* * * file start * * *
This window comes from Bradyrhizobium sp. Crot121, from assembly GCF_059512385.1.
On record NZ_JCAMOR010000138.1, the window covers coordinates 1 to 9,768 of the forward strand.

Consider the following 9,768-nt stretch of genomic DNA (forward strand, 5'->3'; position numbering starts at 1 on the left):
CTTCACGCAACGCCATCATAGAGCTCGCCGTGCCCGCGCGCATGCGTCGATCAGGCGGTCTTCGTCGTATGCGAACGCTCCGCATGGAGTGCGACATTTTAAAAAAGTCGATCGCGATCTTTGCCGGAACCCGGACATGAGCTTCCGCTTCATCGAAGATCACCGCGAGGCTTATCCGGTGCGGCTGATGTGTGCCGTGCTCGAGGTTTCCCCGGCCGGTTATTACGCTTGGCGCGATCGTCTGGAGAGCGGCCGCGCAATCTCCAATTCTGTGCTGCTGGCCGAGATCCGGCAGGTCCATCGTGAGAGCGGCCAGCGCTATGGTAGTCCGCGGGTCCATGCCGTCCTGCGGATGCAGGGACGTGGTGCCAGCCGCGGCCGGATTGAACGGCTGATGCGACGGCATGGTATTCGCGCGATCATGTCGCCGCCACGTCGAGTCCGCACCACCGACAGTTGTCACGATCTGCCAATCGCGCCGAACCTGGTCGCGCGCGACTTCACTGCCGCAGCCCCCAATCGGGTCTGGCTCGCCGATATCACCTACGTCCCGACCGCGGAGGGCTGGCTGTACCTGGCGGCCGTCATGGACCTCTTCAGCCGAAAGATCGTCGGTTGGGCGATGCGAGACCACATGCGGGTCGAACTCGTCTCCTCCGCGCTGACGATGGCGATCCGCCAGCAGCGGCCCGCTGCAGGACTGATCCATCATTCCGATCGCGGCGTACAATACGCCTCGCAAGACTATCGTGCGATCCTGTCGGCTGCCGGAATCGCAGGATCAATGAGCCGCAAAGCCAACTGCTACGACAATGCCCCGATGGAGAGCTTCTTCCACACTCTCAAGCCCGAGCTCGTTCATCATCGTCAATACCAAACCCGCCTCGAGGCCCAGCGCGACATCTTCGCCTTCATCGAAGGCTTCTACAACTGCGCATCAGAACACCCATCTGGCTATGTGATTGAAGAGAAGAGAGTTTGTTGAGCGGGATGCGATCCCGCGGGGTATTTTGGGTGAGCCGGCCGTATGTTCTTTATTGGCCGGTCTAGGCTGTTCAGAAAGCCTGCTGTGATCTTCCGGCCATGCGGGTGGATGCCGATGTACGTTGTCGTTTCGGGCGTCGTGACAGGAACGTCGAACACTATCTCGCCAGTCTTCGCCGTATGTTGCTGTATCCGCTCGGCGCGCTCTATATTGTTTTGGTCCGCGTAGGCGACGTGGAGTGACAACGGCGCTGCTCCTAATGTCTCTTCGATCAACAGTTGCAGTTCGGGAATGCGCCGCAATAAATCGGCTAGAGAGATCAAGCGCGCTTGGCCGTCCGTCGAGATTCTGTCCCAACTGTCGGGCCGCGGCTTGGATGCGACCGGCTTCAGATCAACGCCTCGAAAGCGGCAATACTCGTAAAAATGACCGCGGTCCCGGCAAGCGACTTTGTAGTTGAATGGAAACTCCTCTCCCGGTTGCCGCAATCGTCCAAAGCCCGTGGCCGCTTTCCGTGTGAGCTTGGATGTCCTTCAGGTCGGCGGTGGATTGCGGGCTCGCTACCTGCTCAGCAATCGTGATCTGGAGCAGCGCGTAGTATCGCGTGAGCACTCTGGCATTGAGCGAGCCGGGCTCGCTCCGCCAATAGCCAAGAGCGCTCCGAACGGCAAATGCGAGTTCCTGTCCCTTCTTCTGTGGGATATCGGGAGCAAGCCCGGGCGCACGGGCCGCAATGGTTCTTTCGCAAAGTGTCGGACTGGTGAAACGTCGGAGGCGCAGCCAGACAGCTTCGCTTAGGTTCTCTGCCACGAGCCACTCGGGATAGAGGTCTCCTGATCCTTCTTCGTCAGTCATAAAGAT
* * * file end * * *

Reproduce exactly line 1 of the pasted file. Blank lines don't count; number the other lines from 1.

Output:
This window comes from Bradyrhizobium sp. Crot121, from assembly GCF_059512385.1.